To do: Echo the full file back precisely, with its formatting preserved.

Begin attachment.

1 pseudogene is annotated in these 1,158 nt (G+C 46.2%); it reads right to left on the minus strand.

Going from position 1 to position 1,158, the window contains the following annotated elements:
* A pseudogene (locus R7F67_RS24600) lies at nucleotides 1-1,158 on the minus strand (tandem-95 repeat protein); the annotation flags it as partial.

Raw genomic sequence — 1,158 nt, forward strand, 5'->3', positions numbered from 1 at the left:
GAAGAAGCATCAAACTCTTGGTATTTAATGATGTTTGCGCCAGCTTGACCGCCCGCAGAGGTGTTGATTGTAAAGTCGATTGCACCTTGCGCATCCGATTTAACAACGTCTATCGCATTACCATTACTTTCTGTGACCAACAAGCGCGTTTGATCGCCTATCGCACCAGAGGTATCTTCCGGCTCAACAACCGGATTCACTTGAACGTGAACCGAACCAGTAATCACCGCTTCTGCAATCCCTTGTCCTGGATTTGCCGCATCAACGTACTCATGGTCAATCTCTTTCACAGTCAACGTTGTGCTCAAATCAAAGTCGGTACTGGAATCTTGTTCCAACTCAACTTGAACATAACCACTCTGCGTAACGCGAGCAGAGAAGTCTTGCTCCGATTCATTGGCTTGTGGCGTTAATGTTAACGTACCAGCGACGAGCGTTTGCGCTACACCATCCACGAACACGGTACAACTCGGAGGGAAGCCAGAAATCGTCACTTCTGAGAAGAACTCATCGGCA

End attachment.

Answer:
1 pseudogene is annotated in these 1,158 nt (G+C 46.2%); it reads right to left on the minus strand.

Going from position 1 to position 1,158, the window contains the following annotated elements:
* A pseudogene (locus R7F67_RS24600) lies at nucleotides 1-1,158 on the minus strand (tandem-95 repeat protein); the annotation flags it as partial.

Raw genomic sequence — 1,158 nt, forward strand, 5'->3', positions numbered from 1 at the left:
GAAGAAGCATCAAACTCTTGGTATTTAATGATGTTTGCGCCAGCTTGACCGCCCGCAGAGGTGTTGATTGTAAAGTCGATTGCACCTTGCGCATCCGATTTAACAACGTCTATCGCATTACCATTACTTTCTGTGACCAACAAGCGCGTTTGATCGCCTATCGCACCAGAGGTATCTTCCGGCTCAACAACCGGATTCACTTGAACGTGAACCGAACCAGTAATCACCGCTTCTGCAATCCCTTGTCCTGGATTTGCCGCATCAACGTACTCATGGTCAATCTCTTTCACAGTCAACGTTGTGCTCAAATCAAAGTCGGTACTGGAATCTTGTTCCAACTCAACTTGAACATAACCACTCTGCGTAACGCGAGCAGAGAAGTCTTGCTCCGATTCATTGGCTTGTGGCGTTAATGTTAACGTACCAGCGACGAGCGTTTGCGCTACACCATCCACGAACACGGTACAACTCGGAGGGAAGCCAGAAATCGTCACTTCTGAGAAGAACTCATCGGCA